“They don’t have access to enough food…it means that they have precarity in terms of where they live and whether they can stay.It shows really just the harshness and the inhumanity of systems and policies which by their very nature are designed to hurt people and divide us”. Yasmine Ahmed, UK Director of Human Rights Watch
“The most striking thing is the way that NRPF (No Recourse to Public Funds) is explored in the film because you have people that are unable to access any kinds of benefits until they can prove that they are destitute. “They don’t have access to enough food…it means that they have precarity in terms of where they live and whether they can stay.” Jeevan Ravindran, journalist
Hostile had a sold out screening and Q&A at Bertha DocHouse last night. Writer-Director Sonita Gale was joined by the UK Director of Human Rights Watch, Yasmine Ahmed, hosted by journalist Jeevan Ravindran. The Q&A provoked some incredibly powerful questions about how we can truly mobilise to make a difference.
Jeevan Ravindran is a freelance journalist, creative and campaigner. In her journalistic work, she focuses on human rights violations, and this is informed by her own identity as a Tamil woman whose community continues to experience persecution in Sri Lanka.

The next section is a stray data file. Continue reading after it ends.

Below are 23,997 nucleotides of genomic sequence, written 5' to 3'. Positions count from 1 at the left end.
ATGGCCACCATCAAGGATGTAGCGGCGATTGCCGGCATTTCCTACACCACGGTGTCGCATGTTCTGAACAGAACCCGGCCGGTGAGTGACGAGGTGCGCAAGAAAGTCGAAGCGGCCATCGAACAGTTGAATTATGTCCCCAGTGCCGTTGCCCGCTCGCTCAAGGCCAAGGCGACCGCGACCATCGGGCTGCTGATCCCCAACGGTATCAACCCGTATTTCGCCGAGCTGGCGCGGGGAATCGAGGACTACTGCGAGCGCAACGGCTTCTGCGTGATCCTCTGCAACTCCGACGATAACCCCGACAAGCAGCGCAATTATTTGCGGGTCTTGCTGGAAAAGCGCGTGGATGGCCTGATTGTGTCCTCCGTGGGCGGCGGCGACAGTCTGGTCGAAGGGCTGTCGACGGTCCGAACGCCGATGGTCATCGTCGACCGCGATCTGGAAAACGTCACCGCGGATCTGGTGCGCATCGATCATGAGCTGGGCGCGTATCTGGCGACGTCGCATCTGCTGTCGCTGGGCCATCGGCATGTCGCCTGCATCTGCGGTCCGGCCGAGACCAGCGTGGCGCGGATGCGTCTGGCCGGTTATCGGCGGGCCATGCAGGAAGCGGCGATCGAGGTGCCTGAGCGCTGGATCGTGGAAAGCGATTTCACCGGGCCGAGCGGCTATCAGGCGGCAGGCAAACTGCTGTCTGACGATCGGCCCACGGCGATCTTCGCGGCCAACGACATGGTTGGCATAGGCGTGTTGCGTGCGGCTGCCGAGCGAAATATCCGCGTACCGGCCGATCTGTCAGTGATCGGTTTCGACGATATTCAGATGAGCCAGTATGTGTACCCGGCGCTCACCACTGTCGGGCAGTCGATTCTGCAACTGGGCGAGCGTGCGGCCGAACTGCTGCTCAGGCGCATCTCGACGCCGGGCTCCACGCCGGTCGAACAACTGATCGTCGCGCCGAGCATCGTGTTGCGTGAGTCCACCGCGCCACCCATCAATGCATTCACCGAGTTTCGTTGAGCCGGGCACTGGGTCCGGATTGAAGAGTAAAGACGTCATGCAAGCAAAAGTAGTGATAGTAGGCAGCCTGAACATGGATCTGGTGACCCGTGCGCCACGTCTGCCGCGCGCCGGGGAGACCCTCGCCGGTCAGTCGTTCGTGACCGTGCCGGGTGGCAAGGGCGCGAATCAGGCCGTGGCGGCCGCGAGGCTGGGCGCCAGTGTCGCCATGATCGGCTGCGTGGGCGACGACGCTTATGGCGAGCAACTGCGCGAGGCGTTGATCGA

Yasmine Ahmed is the director of Human Rights Watch, an organisation of roughly 450 people of 70-plus nationalities who are country experts, lawyers, journalists, and others who work to protect the most at risk, from vulnerable minorities and civilians in wartime, to refugees and children in need.
Thank you to Yasmine and Jeevan and to everyone who came – tell us what you thought in the comments and leave a review on Rotten Tomatoes/IMDB. By raising awareness of the film, we can raise awareness of the Hostile Environment and help inspire change.
View the full Q&A below:
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